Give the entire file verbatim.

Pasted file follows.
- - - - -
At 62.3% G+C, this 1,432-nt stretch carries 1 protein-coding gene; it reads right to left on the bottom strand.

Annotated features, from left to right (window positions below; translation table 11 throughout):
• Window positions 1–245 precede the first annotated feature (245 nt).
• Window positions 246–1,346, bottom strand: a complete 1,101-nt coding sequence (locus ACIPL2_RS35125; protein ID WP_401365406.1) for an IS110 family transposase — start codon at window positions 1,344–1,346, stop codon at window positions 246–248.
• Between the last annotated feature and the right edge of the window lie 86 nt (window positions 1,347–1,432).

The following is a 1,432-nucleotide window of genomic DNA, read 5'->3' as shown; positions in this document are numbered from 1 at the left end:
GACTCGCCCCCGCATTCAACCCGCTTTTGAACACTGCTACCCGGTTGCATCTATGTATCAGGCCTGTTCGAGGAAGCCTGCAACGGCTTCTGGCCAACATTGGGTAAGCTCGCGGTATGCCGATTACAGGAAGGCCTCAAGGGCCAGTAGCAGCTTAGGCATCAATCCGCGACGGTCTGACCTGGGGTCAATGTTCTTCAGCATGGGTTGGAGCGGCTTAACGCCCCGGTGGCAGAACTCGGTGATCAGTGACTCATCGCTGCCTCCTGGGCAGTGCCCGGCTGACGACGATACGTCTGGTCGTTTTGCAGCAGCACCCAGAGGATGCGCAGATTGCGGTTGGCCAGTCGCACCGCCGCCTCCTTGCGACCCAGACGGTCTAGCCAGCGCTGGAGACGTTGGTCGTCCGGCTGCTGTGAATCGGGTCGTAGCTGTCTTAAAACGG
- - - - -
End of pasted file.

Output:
At 62.3% G+C, this 1,432-nt stretch carries 1 protein-coding gene; it reads right to left on the bottom strand.

Annotated features, from left to right (window positions below; translation table 11 throughout):
• Window positions 1–245 precede the first annotated feature (245 nt).
• Window positions 246–1,346, bottom strand: a complete 1,101-nt coding sequence (locus ACIPL2_RS35125; protein ID WP_401365406.1) for an IS110 family transposase — start codon at window positions 1,344–1,346, stop codon at window positions 246–248.
• Between the last annotated feature and the right edge of the window lie 86 nt (window positions 1,347–1,432).

The following is a 1,432-nucleotide window of genomic DNA, read 5'->3' as shown; positions in this document are numbered from 1 at the left end:
GACTCGCCCCCGCATTCAACCCGCTTTTGAACACTGCTACCCGGTTGCATCTATGTATCAGGCCTGTTCGAGGAAGCCTGCAACGGCTTCTGGCCAACATTGGGTAAGCTCGCGGTATGCCGATTACAGGAAGGCCTCAAGGGCCAGTAGCAGCTTAGGCATCAATCCGCGACGGTCTGACCTGGGGTCAATGTTCTTCAGCATGGGTTGGAGCGGCTTAACGCCCCGGTGGCAGAACTCGGTGATCAGTGACTCATCGCTGCCTCCTGGGCAGTGCCCGGCTGACGACGATACGTCTGGTCGTTTTGCAGCAGCACCCAGAGGATGCGCAGATTGCGGTTGGCCAGTCGCACCGCCGCCTCCTTGCGACCCAGACGGTCTAGCCAGCGCTGGAGACGTTGGTCGTCCGGCTGCTGTGAATCGGGTCGTAGCTGTCTTAAAACGG